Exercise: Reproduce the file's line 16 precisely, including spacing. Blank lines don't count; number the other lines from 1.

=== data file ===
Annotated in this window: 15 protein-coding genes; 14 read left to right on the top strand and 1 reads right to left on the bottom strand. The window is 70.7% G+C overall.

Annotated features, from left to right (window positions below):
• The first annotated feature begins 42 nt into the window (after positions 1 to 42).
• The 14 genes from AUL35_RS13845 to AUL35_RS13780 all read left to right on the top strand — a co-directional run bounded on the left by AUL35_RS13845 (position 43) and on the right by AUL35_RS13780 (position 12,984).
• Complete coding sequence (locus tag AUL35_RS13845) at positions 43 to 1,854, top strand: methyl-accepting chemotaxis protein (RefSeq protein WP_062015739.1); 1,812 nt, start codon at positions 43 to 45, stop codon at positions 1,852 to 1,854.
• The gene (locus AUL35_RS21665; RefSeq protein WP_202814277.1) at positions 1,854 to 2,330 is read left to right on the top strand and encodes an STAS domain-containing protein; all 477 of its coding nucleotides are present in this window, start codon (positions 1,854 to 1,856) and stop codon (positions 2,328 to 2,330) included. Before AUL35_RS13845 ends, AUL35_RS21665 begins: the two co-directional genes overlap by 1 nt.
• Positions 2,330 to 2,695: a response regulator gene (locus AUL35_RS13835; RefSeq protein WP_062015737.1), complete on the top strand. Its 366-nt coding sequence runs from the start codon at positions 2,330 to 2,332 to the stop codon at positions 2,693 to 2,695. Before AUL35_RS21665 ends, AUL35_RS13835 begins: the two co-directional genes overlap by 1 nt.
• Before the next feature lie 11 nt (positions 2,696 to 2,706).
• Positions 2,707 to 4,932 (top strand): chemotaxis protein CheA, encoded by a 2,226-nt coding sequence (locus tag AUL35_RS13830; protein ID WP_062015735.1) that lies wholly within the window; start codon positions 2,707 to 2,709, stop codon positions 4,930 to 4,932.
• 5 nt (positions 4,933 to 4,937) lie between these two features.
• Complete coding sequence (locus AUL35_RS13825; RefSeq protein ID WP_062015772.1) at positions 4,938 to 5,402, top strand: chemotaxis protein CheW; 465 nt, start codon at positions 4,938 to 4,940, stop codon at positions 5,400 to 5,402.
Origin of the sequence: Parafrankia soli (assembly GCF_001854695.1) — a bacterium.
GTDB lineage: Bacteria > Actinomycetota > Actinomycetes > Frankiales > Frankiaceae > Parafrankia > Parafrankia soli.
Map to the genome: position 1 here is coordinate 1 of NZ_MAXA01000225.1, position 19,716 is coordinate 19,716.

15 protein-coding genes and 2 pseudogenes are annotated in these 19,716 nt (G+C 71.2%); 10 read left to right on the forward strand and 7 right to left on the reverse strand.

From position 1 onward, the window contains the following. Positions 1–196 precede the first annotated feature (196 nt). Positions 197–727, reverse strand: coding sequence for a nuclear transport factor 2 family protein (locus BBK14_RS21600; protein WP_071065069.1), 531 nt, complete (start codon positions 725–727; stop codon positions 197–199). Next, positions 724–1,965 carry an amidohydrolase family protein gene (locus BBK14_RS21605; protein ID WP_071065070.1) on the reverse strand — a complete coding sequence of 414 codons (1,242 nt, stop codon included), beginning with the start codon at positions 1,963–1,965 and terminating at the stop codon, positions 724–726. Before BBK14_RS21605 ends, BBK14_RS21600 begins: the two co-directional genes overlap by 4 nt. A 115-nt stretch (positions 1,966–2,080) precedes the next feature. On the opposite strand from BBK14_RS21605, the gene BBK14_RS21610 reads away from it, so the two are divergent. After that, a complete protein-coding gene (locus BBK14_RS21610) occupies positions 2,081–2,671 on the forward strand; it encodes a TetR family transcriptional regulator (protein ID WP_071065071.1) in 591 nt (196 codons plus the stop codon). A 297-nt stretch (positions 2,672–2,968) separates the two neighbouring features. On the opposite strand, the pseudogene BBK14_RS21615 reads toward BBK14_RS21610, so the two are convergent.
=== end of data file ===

From position 1 onward, the window contains the following. Positions 1–196 precede the first annotated feature (196 nt). Positions 197–727, reverse strand: coding sequence for a nuclear transport factor 2 family protein (locus BBK14_RS21600; protein WP_071065069.1), 531 nt, complete (start codon positions 725–727; stop codon positions 197–199). Next, positions 724–1,965 carry an amidohydrolase family protein gene (locus BBK14_RS21605; protein ID WP_071065070.1) on the reverse strand — a complete coding sequence of 414 codons (1,242 nt, stop codon included), beginning with the start codon at positions 1,963–1,965 and terminating at the stop codon, positions 724–726. Before BBK14_RS21605 ends, BBK14_RS21600 begins: the two co-directional genes overlap by 4 nt. A 115-nt stretch (positions 1,966–2,080) precedes the next feature. On the opposite strand from BBK14_RS21605, the gene BBK14_RS21610 reads away from it, so the two are divergent. After that, a complete protein-coding gene (locus BBK14_RS21610) occupies positions 2,081–2,671 on the forward strand; it encodes a TetR family transcriptional regulator (protein ID WP_071065071.1) in 591 nt (196 codons plus the stop codon). A 297-nt stretch (positions 2,672–2,968) separates the two neighbouring features. On the opposite strand, the pseudogene BBK14_RS21615 reads toward BBK14_RS21610, so the two are convergent.